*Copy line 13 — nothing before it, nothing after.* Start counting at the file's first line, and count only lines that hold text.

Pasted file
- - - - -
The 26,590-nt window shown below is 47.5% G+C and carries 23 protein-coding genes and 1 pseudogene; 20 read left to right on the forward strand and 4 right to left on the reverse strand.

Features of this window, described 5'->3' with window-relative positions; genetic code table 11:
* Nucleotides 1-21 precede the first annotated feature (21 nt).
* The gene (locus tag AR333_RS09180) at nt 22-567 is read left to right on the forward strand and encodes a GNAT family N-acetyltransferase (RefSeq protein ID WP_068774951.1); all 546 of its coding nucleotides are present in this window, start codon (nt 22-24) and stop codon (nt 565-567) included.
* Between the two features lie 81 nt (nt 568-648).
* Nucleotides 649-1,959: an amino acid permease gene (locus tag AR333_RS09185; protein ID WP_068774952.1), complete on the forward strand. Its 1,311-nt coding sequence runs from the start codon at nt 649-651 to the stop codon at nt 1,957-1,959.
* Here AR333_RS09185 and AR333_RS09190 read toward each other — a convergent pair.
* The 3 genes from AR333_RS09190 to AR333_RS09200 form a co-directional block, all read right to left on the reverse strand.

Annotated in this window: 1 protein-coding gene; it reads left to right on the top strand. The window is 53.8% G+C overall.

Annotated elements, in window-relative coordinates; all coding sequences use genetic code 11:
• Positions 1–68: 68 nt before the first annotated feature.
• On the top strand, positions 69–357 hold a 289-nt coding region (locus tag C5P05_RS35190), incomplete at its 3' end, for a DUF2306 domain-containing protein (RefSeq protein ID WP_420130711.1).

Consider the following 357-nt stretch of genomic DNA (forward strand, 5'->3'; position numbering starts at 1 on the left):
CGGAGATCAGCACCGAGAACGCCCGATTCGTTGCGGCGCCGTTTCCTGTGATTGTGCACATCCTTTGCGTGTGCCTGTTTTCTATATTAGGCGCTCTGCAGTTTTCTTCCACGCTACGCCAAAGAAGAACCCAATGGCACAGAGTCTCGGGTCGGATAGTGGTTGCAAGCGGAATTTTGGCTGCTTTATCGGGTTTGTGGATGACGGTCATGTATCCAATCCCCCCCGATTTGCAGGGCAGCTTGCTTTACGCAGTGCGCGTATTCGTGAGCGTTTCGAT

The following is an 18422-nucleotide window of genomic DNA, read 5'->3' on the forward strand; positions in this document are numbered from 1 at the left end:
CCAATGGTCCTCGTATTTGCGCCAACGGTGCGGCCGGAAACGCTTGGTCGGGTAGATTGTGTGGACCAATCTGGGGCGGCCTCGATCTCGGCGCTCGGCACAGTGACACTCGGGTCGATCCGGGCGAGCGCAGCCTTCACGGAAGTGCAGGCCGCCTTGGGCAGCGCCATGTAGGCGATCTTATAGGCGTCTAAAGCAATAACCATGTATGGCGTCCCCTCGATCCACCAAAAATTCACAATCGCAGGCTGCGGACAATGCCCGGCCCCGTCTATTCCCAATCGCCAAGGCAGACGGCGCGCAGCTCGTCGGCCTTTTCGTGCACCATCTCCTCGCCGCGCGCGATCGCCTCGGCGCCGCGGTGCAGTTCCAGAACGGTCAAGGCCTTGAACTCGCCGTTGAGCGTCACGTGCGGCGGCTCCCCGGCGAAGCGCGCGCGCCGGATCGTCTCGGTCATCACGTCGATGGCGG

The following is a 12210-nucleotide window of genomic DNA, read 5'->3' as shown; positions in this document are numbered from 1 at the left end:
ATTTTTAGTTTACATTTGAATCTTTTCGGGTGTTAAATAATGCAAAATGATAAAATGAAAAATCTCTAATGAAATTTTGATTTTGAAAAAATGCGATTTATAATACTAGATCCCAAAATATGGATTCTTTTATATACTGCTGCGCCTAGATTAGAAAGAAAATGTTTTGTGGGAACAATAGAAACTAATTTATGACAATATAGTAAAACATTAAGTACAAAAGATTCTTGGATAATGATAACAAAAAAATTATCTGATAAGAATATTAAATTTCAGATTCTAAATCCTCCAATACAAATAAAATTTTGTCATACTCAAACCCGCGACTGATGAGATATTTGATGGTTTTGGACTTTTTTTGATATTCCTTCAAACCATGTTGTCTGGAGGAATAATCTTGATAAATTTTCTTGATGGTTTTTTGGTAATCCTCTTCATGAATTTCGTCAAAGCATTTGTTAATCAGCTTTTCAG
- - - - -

Consider the following 357-nt stretch of genomic DNA (forward strand, 5'->3'; position numbering starts at 1 on the left):